Fiscal stimulus not on table - Alexander
BIRMINGHAM, England (Reuters) - The government is not even discussing a retreat from its aggressive programme of budget austerity, Treasury Minister Danny Alexander said on Wednesday, dismissing reports some ministers are pushing for fiscal stimulus for the economy.
British media reported late on Tuesday that some ministers in the cabinet had raised the prospect of spending an extra 5 billion pounds on infrastructure to boost growth.
"That's not the conversation that is going on. The conversation that is going on is about how do we make the best of the money that we have set aside," he told Reuters on the sidelines of his Liberal Democratic party conference.
"The supply side reform agenda that we do have, to do with planning, regulation, skills, infrastructure, if we get them right and deliver what we said ... can help over time to raise the potential of the UK economy," he said.
Even tentative proposals for more spending would be the first crack in the government's resolve to stick to a path of searing budget cutbacks that have gained financial markets' favour but left it open to criticism that it was going too fast and giving the economy no chance to grow.
Alexander said the focus was rather on business-friendly measures to help the private sector and on delivering infrastructure projects on time would help Britain ride out a rocky road to recovery.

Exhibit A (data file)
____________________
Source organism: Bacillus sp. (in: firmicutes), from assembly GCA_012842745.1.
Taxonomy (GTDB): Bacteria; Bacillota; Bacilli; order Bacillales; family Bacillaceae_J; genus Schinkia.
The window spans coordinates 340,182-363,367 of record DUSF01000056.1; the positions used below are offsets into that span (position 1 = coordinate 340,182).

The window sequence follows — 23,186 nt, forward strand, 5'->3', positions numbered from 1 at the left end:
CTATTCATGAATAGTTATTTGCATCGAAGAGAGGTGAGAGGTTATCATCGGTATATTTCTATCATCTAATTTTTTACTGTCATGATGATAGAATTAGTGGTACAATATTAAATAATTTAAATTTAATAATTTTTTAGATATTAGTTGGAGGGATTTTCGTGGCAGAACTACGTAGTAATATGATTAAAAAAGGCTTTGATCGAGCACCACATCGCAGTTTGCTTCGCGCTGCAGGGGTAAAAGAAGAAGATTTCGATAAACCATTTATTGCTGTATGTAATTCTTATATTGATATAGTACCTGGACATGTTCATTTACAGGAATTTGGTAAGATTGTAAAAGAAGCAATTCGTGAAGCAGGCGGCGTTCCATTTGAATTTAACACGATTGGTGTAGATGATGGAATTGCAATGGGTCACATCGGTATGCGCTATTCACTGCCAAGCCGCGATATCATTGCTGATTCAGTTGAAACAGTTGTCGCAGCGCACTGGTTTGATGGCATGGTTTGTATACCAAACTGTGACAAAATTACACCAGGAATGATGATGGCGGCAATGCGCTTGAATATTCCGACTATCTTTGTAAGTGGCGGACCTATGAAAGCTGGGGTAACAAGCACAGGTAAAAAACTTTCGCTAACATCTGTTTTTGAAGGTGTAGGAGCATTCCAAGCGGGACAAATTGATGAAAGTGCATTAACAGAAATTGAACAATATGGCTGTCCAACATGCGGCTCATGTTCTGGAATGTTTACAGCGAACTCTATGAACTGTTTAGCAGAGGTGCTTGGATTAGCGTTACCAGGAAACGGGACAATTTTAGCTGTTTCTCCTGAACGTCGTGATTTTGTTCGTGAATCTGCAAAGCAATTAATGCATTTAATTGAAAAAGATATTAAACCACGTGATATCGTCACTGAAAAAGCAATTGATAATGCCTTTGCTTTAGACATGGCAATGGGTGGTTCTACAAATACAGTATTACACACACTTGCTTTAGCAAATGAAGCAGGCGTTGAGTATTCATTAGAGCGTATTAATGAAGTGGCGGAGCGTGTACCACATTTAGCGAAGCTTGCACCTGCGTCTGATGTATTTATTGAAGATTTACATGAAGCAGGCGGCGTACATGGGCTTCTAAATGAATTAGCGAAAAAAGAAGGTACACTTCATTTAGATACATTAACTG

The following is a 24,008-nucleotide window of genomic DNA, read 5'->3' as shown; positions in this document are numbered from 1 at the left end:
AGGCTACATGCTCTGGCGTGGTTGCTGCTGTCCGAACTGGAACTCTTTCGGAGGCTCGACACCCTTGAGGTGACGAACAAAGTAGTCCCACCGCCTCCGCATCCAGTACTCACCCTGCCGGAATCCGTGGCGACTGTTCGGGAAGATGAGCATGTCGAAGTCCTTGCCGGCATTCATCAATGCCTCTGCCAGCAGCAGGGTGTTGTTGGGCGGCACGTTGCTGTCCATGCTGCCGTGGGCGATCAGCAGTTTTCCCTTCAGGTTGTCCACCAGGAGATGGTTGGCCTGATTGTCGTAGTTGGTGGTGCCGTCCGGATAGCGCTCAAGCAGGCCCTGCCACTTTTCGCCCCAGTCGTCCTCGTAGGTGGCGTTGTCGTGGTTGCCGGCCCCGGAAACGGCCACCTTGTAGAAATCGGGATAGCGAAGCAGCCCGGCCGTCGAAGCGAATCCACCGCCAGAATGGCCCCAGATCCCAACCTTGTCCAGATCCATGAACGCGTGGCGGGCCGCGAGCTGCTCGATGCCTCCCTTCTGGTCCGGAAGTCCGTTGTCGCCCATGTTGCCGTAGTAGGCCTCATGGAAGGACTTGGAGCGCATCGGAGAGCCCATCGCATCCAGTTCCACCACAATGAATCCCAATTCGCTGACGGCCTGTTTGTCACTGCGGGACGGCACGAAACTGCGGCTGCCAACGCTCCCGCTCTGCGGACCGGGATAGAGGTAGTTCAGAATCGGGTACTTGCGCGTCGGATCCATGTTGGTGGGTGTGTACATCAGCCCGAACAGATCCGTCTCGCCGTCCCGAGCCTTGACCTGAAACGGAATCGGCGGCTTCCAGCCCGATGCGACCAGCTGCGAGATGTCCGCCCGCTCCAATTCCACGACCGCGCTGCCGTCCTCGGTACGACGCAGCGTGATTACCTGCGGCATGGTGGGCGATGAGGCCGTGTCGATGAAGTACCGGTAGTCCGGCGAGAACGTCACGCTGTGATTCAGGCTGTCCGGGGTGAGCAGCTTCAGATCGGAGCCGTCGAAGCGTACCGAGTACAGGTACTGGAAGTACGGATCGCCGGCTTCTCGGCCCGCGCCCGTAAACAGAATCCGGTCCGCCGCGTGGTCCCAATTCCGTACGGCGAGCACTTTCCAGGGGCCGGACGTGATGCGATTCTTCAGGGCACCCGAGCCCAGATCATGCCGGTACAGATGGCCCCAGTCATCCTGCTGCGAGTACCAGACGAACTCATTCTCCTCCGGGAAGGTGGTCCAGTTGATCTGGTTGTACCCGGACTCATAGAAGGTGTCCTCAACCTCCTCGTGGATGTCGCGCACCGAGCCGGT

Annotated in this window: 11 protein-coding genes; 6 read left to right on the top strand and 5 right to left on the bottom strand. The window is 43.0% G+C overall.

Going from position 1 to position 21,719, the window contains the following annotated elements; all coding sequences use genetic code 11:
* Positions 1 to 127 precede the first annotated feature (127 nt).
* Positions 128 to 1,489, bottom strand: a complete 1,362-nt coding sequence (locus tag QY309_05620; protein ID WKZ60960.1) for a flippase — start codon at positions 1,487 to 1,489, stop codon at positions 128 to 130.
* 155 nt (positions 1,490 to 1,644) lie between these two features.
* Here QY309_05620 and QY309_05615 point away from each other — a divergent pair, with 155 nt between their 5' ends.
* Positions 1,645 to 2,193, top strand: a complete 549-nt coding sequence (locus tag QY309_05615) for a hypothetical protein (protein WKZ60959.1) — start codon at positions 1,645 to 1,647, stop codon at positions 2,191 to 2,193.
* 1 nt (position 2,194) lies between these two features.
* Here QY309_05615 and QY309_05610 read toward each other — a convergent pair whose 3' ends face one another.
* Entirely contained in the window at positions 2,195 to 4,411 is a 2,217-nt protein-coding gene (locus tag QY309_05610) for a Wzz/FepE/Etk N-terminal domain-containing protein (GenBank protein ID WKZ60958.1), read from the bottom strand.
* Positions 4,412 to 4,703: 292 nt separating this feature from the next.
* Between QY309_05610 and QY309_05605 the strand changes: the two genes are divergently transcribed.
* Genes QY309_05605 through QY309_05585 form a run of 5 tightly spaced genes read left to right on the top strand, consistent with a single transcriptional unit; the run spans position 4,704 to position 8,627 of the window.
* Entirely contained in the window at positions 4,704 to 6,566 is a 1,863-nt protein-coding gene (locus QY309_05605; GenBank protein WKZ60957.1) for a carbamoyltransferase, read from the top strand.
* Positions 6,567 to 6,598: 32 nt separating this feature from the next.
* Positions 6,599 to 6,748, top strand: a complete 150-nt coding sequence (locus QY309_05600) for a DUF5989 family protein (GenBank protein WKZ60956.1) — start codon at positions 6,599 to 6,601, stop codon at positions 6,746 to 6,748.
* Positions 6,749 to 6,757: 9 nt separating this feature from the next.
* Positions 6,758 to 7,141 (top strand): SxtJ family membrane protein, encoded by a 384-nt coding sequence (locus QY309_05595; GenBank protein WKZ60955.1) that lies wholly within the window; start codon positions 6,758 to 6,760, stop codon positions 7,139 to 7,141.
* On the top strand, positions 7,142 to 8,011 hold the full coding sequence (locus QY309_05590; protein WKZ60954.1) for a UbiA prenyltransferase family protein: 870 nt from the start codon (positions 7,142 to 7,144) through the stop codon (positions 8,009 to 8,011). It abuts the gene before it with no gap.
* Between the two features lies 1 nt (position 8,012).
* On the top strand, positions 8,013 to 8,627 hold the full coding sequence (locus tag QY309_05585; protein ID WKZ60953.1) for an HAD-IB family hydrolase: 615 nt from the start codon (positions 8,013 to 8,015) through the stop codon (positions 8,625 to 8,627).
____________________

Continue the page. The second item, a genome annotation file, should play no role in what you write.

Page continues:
He said the government was "leaving no stone unturned" to identify extra measures that could help companies, he said.
The government has already announced an acceleration of key infrastructure projects and is reviewing further measures to help business grow while keeping to its four-year austerity plan.
"In the end this recovery is going to be led by the private sector, that's the only way we can get the economic growth that we want," Alexander said.
Economists have highlighted the threat that some companies and sectors may never recovery sufficiently to deliver the growth needed to eliminate the deficit on the government's timetable.
Any new growth plans are expected to be announced in late November when the Office for Budget Responsibility publishes its latest set of forecasts.
Those figures are expected to indicate a worsening outlook after the IMF cut its forecasts for Britain on Tuesday and said the coalition should slow its spending cuts if growth turned weaker.
John Cridland, head of the CBI business lobby, said the government should work with the private sector to get capital projects moving.
Alexander said the IMF figures reflected his opinion that Britain faced "a long and slow road to recovery" and said the government's policy remained correct.
"My view (on the economy) has not changed as a result of the IMF figures," he said.
"We have the right stance. I agree with the IMF that Britain's policy stance is appropriate, that we should stick to the plans that we have set out, that's what Christine Lagarde, head of the IMF said, when she was in the UK ..... and that's what we're doing."
He rejected calls from the opposition Labour party to relax the spending cuts to boost the economy, which has barely grown since last September.
"People think there is some magic wand that government can wave, just borrow a bit more and spend a bit more, and suddenly everything will be OK," he said.
"We are recovering from the deepest recession that this country has seen for many decades, a financial crisis, we have a huge debt overhang in this country, and in those circumstances there is no easy answer to those problems."
(Editing by Patrick Graham)
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